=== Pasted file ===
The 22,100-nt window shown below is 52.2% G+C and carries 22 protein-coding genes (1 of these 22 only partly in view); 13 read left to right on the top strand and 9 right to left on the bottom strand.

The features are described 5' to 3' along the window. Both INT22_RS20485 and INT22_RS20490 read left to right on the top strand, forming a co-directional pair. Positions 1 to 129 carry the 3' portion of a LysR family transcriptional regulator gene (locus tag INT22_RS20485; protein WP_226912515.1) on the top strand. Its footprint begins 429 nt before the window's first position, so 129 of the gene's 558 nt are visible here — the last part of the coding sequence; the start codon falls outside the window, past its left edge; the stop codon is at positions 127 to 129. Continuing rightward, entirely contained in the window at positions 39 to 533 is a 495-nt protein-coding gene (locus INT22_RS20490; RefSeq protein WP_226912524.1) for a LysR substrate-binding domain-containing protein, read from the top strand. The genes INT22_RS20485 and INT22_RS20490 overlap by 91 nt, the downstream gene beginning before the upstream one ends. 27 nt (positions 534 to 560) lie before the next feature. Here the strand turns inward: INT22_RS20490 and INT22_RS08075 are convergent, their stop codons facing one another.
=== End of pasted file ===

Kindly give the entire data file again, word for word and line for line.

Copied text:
The 22,100-nt window shown below is 52.2% G+C and carries 22 protein-coding genes (1 of these 22 only partly in view); 13 read left to right on the top strand and 9 right to left on the bottom strand.

The features are described 5' to 3' along the window. Both INT22_RS20485 and INT22_RS20490 read left to right on the top strand, forming a co-directional pair. Positions 1 to 129 carry the 3' portion of a LysR family transcriptional regulator gene (locus tag INT22_RS20485; protein WP_226912515.1) on the top strand. Its footprint begins 429 nt before the window's first position, so 129 of the gene's 558 nt are visible here — the last part of the coding sequence; the start codon falls outside the window, past its left edge; the stop codon is at positions 127 to 129. Continuing rightward, entirely contained in the window at positions 39 to 533 is a 495-nt protein-coding gene (locus INT22_RS20490; RefSeq protein WP_226912524.1) for a LysR substrate-binding domain-containing protein, read from the top strand. The genes INT22_RS20485 and INT22_RS20490 overlap by 91 nt, the downstream gene beginning before the upstream one ends. 27 nt (positions 534 to 560) lie before the next feature. Here the strand turns inward: INT22_RS20490 and INT22_RS08075 are convergent, their stop codons facing one another.